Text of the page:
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Photography

Canon promises 120-megapixel camera -- and super-sharp video, too

Forthcoming SLR and videocamera models should capture much more detailed imagery. And the Japanese camera maker can now photograph and reprint the texture of subjects, not just the color.

Canon plans to release this SLR with a 120-megapixel sensor. Canon

Canon wants a whole new level of detail for photos and videos.

In a Tuesday announcement, the Japanese camera maker said it's building an SLR camera that can capture 120-megapixel images -- more than double what's possible with its new 50-megapixel EOS 5DS . And for video fans, it's working on a camera that can capture "8K" video with about 16 times as many pixels as today's conventional video.

It's not clear when the new products will come to market, but they are real products -- unlike yesterday's announcement of Canon's 250-megapixel image sensor, for which the company is merely evaluating possible uses.

In principle, more pixels in photos and videos means more detail for a richer, more realistic look. In practice, though, super high resolution imaging can be limited by how sharply human eyes can perceive detail and how well camera lenses can perform.

So why bother? For photographers, a 120-megapixel camera is good for tasks such as art reproduction, high-end product photography that requires maximum detail and landscape shots that are printed as big posters. For video, 8K resolution is overkill for ordinary TV but not necessarily for moviemakers making the transition from film: more pixels can benefit big-screen projection systems.

And with abundant pixels, a director could decide after a scene was shot just how much to zoom in to a particular part of the scene, said InfoTrends analyst Ed Lee. Or during a baseball game, "where there is a close play at first base, with more resolution, the instant replay umpires could really zoom in and see the relationship of the ball to the foot on the bag," he said.

Using multiple cameras, Canon can capture surface texture like paint strokes or glossiness. Then special printing techniques reproduce that texture. The left pair of images shows a Japanese gold screen in its original and texture-printed form. The right shows a closeup of printed texture from Vermeer's "Girl with a Pearl Earring."
Using multiple cameras, Canon can capture surface texture. Then special printing techniques reproduce it. The left image shows a Japanese gold screen in its original and texture-printed form. The right shows a closeup of printed texture from Vermeer's "Girl with a Pearl Earring." Canon

With this week's announcements, Canon gets some boasting rights for advancing imaging technology spectacularly far beyond its first digital camera, the 3.1-megapixel D30 released in 2000. But for the company to truly make a difference to consumers, it'll also have to show its ability to compete better with image-sensor rivals like Sony that not only beat Canon to higher resolutions in recent years but also still lead Canon in other measures of image quality. Those other measures, like a broader dynamic range between light and dark areas of a photo, arguably are becoming more important since most folks don't need 20 megapixels, much less 120.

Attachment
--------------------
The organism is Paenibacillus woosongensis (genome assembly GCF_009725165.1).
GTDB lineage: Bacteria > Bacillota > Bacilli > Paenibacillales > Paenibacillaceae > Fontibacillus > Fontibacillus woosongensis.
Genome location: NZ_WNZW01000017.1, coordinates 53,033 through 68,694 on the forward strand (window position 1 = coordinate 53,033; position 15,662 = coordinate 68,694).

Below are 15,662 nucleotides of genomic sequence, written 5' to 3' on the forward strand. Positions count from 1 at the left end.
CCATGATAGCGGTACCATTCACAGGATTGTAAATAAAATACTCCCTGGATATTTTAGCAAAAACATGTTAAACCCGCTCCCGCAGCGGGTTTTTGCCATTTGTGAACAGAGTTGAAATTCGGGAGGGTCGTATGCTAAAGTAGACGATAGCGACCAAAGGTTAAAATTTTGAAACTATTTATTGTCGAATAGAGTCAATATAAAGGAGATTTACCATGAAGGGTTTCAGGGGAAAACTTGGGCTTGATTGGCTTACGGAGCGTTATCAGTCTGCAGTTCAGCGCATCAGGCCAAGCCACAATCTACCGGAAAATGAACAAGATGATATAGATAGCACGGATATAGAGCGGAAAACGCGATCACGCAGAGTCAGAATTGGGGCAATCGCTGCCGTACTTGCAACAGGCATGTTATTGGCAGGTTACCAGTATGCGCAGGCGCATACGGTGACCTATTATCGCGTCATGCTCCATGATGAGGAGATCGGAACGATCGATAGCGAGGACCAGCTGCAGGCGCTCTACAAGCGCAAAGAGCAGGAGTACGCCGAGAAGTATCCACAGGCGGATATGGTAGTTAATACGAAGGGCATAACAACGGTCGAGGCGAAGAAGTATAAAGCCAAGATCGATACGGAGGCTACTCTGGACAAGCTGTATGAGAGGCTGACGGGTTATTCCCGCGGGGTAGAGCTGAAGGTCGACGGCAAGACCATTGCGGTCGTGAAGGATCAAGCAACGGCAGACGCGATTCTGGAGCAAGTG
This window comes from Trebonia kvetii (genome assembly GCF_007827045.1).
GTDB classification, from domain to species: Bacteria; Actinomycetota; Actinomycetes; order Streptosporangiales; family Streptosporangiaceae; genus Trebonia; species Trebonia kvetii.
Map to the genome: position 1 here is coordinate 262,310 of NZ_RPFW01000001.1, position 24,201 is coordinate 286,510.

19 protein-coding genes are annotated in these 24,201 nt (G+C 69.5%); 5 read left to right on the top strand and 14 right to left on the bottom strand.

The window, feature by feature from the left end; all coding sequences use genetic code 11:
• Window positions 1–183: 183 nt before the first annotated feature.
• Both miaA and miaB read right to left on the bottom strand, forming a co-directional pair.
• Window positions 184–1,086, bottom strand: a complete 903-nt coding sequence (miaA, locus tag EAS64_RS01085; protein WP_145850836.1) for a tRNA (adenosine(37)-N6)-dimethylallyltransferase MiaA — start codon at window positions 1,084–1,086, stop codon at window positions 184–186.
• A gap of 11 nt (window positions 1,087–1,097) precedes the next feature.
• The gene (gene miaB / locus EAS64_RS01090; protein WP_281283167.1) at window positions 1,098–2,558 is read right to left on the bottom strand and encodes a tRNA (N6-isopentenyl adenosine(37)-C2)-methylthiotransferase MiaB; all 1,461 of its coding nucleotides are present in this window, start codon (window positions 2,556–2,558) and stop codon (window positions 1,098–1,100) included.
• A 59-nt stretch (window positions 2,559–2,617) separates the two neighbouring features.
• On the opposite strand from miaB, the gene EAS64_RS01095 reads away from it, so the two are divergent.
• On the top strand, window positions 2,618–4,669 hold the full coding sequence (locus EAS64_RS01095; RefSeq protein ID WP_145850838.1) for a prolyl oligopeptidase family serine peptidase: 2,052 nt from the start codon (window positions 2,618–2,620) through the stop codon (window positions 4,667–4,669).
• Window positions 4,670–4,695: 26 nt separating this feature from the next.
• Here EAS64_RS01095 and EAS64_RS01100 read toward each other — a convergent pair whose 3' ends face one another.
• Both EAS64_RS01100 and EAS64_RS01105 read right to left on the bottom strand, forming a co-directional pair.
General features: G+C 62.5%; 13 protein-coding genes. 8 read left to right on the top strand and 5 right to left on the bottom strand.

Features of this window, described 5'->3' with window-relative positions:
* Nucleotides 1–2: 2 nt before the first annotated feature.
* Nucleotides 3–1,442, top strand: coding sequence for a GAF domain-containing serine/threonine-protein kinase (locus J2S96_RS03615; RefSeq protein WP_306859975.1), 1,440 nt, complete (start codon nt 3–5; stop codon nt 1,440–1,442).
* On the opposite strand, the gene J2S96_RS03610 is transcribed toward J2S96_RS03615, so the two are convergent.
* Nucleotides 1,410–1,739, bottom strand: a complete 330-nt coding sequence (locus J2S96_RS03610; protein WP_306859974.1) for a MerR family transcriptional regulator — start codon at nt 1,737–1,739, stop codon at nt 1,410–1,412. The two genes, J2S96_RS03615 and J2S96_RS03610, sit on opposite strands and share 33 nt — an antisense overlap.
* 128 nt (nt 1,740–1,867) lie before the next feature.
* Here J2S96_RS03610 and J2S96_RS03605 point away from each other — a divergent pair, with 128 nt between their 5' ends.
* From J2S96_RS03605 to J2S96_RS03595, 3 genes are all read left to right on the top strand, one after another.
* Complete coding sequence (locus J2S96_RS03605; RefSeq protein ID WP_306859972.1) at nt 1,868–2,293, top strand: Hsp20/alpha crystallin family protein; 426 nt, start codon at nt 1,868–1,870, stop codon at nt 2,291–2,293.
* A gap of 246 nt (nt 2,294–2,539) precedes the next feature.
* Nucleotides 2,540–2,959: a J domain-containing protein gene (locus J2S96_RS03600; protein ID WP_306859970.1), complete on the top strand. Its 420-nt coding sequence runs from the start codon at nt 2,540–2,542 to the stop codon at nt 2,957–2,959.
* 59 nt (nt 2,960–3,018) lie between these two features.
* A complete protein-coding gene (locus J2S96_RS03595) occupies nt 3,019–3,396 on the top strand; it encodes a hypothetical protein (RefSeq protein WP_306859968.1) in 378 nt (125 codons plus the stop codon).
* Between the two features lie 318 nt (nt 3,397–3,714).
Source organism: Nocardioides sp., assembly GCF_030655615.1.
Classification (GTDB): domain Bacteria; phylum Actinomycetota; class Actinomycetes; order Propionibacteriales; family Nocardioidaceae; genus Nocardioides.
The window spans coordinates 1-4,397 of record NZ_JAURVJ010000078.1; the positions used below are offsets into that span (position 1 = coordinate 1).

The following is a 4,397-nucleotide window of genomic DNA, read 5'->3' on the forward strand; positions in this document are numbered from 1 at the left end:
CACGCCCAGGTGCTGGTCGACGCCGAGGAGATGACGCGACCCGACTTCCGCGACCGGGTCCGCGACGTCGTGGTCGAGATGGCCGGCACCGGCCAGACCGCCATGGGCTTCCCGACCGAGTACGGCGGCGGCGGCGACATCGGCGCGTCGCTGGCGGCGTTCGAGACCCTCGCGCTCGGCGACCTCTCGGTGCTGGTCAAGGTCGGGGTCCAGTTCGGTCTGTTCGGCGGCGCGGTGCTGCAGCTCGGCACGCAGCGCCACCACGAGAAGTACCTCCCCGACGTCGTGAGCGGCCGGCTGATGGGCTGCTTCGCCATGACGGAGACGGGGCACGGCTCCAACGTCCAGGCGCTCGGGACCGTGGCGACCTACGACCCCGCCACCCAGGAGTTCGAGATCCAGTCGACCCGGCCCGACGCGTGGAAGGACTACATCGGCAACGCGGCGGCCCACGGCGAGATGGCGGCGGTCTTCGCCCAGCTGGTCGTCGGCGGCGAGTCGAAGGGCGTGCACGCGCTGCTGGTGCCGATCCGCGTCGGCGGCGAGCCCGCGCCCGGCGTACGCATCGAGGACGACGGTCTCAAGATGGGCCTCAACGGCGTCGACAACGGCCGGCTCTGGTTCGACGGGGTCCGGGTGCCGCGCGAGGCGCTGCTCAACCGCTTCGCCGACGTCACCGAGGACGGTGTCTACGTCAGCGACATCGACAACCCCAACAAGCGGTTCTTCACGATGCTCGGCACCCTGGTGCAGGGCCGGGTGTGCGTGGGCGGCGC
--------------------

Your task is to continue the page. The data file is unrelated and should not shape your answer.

Capturing texture, not just color

The 120-megapixel camera is sharp enough that photographers will be able "to recreate the three-dimensional texture, feel and presence of subjects," Canon said.

That's possible because high resolution can capture very fine detail. But Canon has developed a separate process that uses multiple cameras to record the fine three-dimensional details of surfaces such as fabric and oil paintings and capture optical properties such as transparency or glossy reflections. It's also developed three-dimensional ink printing that, once the ink is cured by exposure to ultraviolet light, reproduces that surface texture. That means that with your own hands, you'll be able feel the difference between Van Gogh's broad brush strokes and Seurat's pointillist dots without damaging the original paintings.

The Canon videocamera's sensor has a resolution of 8,192x4,320 pixels -- thus the term "8K" -- for 35.4 megapixels on a 26.2 by 13.8mm Super 35mm-format sensor. That compares to 1,920x1,080 for conventional high-definition video today and 3,840x2,160 for the "4K" Ultra HD that the TV industry is pushing right now.

Canon showed this version of an upcoming "8K" videocamera will be able to capture images at a resolution of 8,192x4,320 pixels. Canon

Canon clearly cares about dynamic range as well as resolution. Its 8K camera will have a 13-stop dynamic range -- better than the current 5DS products but still behind Red's Epic Dragon at 14.8 stops (or 16.5 stops according to the company) and 14 stops for Arri's Alexa. (Each stop corresponds to a doubling of the amount of light.)

The upcoming Canon 8K model will max out at 60 frames per second. Most video is shown between 24 and 30 frames per second.

Just editing video captured can be a challenge since 4K monitors are expensive and relatively rare. Canon said it will release a high-quality 8K video monitor for the task, though.

Canon remains a powerful force in the camera industry, though it has no presence in the smartphone market where most people take most of their shots today. These upcoming products, however, are aimed at big-budgeted enthusiasts and professionals who are serious about their craft. Anyone who buys a poster of a painting at the museum or goes to the movies should be the ultimate beneficiaries.